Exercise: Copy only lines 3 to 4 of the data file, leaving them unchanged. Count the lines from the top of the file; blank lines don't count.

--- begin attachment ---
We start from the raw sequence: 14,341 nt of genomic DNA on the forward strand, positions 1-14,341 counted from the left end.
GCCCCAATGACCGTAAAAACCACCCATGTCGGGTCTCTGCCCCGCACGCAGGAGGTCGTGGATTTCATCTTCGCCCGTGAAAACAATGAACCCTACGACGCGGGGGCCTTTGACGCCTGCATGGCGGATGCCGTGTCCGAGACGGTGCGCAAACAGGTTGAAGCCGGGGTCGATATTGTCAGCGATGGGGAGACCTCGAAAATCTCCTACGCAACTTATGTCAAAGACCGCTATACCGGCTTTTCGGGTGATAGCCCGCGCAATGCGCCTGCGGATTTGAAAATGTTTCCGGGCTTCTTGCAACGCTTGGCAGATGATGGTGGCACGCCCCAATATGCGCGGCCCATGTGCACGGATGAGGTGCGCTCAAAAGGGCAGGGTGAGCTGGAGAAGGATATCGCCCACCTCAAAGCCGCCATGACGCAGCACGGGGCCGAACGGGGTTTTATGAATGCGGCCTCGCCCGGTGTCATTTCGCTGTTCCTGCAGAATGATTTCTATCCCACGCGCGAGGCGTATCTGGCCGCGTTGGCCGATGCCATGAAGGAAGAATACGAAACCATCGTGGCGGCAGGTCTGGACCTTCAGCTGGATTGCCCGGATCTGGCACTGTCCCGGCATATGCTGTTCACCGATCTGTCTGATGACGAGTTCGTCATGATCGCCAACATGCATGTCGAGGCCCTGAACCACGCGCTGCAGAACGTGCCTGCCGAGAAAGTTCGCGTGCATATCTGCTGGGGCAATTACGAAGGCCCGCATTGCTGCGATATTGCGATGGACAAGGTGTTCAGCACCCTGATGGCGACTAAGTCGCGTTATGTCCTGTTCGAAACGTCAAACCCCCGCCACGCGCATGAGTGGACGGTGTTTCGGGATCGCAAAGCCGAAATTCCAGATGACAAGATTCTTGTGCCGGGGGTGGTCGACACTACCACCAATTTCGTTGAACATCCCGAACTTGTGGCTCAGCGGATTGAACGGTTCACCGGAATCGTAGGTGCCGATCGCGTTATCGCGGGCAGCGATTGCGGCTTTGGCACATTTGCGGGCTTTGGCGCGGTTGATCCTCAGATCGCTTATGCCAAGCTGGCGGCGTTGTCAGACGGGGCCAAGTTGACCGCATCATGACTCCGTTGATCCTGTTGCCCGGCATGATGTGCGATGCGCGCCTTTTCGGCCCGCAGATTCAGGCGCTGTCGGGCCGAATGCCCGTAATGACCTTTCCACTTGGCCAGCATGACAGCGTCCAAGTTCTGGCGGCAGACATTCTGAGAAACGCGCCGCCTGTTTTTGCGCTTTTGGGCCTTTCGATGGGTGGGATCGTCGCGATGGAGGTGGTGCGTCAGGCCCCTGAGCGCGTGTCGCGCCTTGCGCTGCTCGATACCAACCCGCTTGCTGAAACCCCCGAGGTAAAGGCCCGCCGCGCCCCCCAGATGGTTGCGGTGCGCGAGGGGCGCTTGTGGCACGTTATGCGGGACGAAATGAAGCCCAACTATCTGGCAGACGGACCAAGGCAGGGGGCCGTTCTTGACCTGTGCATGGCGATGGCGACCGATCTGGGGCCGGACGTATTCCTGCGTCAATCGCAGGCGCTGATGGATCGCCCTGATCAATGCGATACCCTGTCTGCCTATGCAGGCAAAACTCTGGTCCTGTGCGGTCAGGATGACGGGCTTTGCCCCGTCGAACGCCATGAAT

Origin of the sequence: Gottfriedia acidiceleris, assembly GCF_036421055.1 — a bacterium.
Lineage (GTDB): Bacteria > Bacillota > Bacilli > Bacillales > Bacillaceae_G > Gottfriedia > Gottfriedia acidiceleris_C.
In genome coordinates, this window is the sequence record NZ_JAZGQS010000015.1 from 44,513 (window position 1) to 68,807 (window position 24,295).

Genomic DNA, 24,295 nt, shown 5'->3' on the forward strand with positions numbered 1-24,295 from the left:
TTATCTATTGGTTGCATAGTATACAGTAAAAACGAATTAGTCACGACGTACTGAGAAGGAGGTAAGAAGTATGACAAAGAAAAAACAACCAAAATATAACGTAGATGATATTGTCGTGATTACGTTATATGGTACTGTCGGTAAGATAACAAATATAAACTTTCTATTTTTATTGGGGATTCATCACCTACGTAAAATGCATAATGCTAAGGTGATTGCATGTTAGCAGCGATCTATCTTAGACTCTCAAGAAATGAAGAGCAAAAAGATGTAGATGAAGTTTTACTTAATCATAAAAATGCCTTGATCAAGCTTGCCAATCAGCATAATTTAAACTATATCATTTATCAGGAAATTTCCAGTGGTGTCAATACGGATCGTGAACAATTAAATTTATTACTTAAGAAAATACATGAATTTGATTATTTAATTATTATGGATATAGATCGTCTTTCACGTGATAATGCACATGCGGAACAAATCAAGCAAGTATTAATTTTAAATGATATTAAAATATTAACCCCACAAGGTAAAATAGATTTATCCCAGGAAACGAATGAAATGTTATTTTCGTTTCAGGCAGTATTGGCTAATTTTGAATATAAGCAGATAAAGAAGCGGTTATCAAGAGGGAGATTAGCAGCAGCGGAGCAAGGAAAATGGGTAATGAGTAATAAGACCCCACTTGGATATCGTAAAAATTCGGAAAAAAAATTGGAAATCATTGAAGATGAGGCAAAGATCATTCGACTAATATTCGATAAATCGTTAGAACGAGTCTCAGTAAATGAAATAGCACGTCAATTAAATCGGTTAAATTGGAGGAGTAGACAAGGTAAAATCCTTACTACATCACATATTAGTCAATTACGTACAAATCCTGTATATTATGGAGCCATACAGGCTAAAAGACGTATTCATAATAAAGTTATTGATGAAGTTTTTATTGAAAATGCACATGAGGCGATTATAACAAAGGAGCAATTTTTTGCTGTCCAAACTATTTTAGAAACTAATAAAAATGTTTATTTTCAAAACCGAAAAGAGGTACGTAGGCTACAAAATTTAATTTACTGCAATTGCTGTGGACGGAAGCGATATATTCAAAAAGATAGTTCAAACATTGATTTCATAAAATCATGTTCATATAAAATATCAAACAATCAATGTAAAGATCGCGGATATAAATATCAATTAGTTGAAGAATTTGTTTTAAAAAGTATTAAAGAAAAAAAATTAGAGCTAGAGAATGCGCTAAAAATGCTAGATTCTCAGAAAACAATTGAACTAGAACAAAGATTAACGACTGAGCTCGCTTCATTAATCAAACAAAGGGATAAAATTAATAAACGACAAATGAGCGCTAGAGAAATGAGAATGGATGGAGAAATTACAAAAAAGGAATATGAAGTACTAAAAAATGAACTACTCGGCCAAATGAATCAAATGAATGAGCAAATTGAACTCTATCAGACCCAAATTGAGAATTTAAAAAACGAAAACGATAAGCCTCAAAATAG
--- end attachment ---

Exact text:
Origin of the sequence: Gottfriedia acidiceleris, assembly GCF_036421055.1 — a bacterium.
Lineage (GTDB): Bacteria > Bacillota > Bacilli > Bacillales > Bacillaceae_G > Gottfriedia > Gottfriedia acidiceleris_C.